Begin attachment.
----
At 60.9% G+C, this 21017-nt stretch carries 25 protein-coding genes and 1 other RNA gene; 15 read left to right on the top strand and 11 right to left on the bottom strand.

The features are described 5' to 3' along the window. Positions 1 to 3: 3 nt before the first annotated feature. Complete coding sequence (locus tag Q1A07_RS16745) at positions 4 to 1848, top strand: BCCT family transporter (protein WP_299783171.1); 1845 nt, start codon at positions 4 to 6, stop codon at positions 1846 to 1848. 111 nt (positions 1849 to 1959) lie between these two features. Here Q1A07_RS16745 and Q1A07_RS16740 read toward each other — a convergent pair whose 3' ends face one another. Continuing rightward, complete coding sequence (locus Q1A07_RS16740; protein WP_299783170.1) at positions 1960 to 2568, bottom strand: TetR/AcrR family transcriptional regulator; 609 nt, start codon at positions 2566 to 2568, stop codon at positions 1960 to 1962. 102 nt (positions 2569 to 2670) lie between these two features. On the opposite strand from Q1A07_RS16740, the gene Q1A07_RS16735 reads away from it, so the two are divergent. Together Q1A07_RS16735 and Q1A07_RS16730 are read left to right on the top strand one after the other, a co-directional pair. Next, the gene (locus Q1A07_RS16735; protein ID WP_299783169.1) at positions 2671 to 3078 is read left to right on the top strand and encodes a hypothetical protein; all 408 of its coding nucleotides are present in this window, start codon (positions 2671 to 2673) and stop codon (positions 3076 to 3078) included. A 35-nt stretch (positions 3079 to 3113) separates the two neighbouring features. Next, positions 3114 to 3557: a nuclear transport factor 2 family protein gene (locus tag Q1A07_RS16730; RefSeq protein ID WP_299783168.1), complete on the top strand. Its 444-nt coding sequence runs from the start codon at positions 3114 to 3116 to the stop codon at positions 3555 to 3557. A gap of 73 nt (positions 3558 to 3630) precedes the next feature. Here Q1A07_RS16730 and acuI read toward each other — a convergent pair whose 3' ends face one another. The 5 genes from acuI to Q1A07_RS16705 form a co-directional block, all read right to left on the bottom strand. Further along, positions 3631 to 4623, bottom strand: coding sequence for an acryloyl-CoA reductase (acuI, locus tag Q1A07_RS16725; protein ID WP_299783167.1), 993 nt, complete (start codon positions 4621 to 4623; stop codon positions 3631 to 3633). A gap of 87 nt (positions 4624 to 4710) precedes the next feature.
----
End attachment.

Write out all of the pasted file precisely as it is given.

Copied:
At 60.9% G+C, this 21017-nt stretch carries 25 protein-coding genes and 1 other RNA gene; 15 read left to right on the top strand and 11 right to left on the bottom strand.

The features are described 5' to 3' along the window. Positions 1 to 3: 3 nt before the first annotated feature. Complete coding sequence (locus tag Q1A07_RS16745) at positions 4 to 1848, top strand: BCCT family transporter (protein WP_299783171.1); 1845 nt, start codon at positions 4 to 6, stop codon at positions 1846 to 1848. 111 nt (positions 1849 to 1959) lie between these two features. Here Q1A07_RS16745 and Q1A07_RS16740 read toward each other — a convergent pair whose 3' ends face one another. Continuing rightward, complete coding sequence (locus Q1A07_RS16740; protein WP_299783170.1) at positions 1960 to 2568, bottom strand: TetR/AcrR family transcriptional regulator; 609 nt, start codon at positions 2566 to 2568, stop codon at positions 1960 to 1962. 102 nt (positions 2569 to 2670) lie between these two features. On the opposite strand from Q1A07_RS16740, the gene Q1A07_RS16735 reads away from it, so the two are divergent. Together Q1A07_RS16735 and Q1A07_RS16730 are read left to right on the top strand one after the other, a co-directional pair. Next, the gene (locus Q1A07_RS16735; protein ID WP_299783169.1) at positions 2671 to 3078 is read left to right on the top strand and encodes a hypothetical protein; all 408 of its coding nucleotides are present in this window, start codon (positions 2671 to 2673) and stop codon (positions 3076 to 3078) included. A 35-nt stretch (positions 3079 to 3113) separates the two neighbouring features. Next, positions 3114 to 3557: a nuclear transport factor 2 family protein gene (locus tag Q1A07_RS16730; RefSeq protein ID WP_299783168.1), complete on the top strand. Its 444-nt coding sequence runs from the start codon at positions 3114 to 3116 to the stop codon at positions 3555 to 3557. A gap of 73 nt (positions 3558 to 3630) precedes the next feature. Here Q1A07_RS16730 and acuI read toward each other — a convergent pair whose 3' ends face one another. The 5 genes from acuI to Q1A07_RS16705 form a co-directional block, all read right to left on the bottom strand. Further along, positions 3631 to 4623, bottom strand: coding sequence for an acryloyl-CoA reductase (acuI, locus tag Q1A07_RS16725; protein ID WP_299783167.1), 993 nt, complete (start codon positions 4621 to 4623; stop codon positions 3631 to 3633). A gap of 87 nt (positions 4624 to 4710) precedes the next feature.